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2 Pinal County cheerleaders post online ‘hit list’


FLORENCE, Ariz. (AP) — Two cheerleaders have been suspended from their schools and are under investigation by Arizona authorities after a “hit list” they created about students and a teacher they disliked was posted online, authorities said Wednesday.

The names of the two girls weren’t released, but authorities said one is an eighth-grade student at Walker Butte K-8 School and the other is a 10th-grader at Poston Butte High School, both in the Florence Unified School District, southeast of Phoenix.

The girls are suspected of posting the list on the social media site with an icon of a pistol next to the words “hit list,” according to the Pinal County Sheriff’s Office.

School district officials said the list contained the names of nine students who attend either Poston Butte or Walker Butte and one teacher from Poston Butte. None of their names were released by authorities.

The girls were interviewed by sheriff’s deputies and claim they created the list to name people they didn’t like, but they didn’t intend on harming any of them.

The sheriff’s office was notified of the situation at 6 a.m. Wednesday by district officials after a parent of one of the students on the list learned about it and emailed two district staff members.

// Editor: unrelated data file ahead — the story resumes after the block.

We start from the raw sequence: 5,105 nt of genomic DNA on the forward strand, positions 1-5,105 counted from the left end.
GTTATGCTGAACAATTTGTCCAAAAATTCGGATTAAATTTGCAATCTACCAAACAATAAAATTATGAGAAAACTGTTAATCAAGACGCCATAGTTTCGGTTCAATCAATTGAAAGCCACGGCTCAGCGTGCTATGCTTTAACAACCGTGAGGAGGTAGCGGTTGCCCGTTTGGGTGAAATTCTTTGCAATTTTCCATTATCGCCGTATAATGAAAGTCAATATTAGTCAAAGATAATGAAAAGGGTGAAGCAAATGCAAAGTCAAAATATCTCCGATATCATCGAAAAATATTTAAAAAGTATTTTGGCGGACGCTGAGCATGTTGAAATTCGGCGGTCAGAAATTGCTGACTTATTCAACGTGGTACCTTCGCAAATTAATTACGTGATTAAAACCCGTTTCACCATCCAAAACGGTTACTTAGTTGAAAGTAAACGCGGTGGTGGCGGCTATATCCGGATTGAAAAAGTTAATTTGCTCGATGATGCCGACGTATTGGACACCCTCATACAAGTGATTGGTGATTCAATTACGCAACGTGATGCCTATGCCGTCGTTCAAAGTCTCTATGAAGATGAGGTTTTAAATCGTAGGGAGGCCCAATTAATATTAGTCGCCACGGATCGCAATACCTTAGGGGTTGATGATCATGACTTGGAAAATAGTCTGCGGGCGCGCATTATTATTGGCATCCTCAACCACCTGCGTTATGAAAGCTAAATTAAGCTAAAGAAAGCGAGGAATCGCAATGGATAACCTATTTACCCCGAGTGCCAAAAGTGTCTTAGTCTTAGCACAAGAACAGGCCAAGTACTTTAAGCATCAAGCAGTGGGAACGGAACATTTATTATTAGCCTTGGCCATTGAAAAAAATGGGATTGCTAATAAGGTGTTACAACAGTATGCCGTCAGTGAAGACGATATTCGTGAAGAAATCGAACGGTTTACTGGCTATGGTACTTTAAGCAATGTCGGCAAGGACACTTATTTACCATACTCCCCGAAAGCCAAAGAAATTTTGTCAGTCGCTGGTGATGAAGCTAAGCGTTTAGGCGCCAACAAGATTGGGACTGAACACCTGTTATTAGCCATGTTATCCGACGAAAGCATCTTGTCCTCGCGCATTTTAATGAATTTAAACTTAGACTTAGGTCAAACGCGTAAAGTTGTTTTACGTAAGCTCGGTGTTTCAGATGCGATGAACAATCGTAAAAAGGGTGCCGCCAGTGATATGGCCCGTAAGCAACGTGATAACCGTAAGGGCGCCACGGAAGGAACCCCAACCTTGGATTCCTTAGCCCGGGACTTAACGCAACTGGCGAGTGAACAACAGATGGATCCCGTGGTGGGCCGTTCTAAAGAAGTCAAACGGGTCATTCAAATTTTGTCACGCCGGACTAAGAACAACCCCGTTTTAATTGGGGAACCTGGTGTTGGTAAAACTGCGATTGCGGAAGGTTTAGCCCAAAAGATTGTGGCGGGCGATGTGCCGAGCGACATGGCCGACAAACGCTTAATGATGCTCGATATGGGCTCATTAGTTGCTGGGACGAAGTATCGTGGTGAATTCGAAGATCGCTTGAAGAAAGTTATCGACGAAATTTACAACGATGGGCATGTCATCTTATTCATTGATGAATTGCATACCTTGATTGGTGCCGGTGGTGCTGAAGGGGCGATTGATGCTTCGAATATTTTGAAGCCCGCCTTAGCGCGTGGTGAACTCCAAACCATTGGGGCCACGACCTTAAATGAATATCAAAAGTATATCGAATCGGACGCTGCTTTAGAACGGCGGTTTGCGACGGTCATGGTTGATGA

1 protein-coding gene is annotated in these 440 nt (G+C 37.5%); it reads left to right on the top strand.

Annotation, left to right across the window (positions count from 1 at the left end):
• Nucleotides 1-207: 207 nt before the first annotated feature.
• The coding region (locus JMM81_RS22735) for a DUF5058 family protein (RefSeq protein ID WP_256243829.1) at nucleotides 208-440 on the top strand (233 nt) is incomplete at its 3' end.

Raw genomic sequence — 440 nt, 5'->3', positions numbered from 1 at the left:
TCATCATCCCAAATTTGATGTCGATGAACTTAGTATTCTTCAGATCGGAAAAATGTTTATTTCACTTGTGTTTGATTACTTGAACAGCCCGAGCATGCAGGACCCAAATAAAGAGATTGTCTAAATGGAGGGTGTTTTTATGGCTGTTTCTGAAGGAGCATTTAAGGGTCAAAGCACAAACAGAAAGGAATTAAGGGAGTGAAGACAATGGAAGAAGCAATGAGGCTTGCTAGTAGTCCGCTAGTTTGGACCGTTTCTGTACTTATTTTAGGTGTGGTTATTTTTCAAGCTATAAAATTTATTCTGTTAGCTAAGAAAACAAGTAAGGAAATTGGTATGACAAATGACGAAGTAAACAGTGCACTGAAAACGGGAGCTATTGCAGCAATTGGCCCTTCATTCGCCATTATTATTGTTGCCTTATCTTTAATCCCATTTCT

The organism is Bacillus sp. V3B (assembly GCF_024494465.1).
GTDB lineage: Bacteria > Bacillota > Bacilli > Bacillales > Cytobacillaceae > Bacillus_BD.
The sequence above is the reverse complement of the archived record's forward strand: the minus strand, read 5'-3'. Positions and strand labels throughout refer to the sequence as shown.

The two girls have been suspended from school pending a hearing, said Dana Hawman, spokeswoman for the school district.

A district statement sent to all parents and staff Wednesday said neither girl has a history of disciplinary incidents, but “all threats are taken very seriously.”

Poston Butte has more than 1,700 students in grades 9-12. Walker Butte has nearly 1,000 students in kindergarten through 8th grade.

Pinal County Sheriff Paul Babeu said that upon completion of his staff’s investigation, his office will likely submit the case to the county attorney’s office for potential charges of threatening and intimidating filed against the two girls.

“With recent school shootings across the country, all possible threats of violence at schools are taken seriously by law enforcement,” Babeu said. “Parents are encouraged to talk with their children and explain the seriousness of making such threats.”

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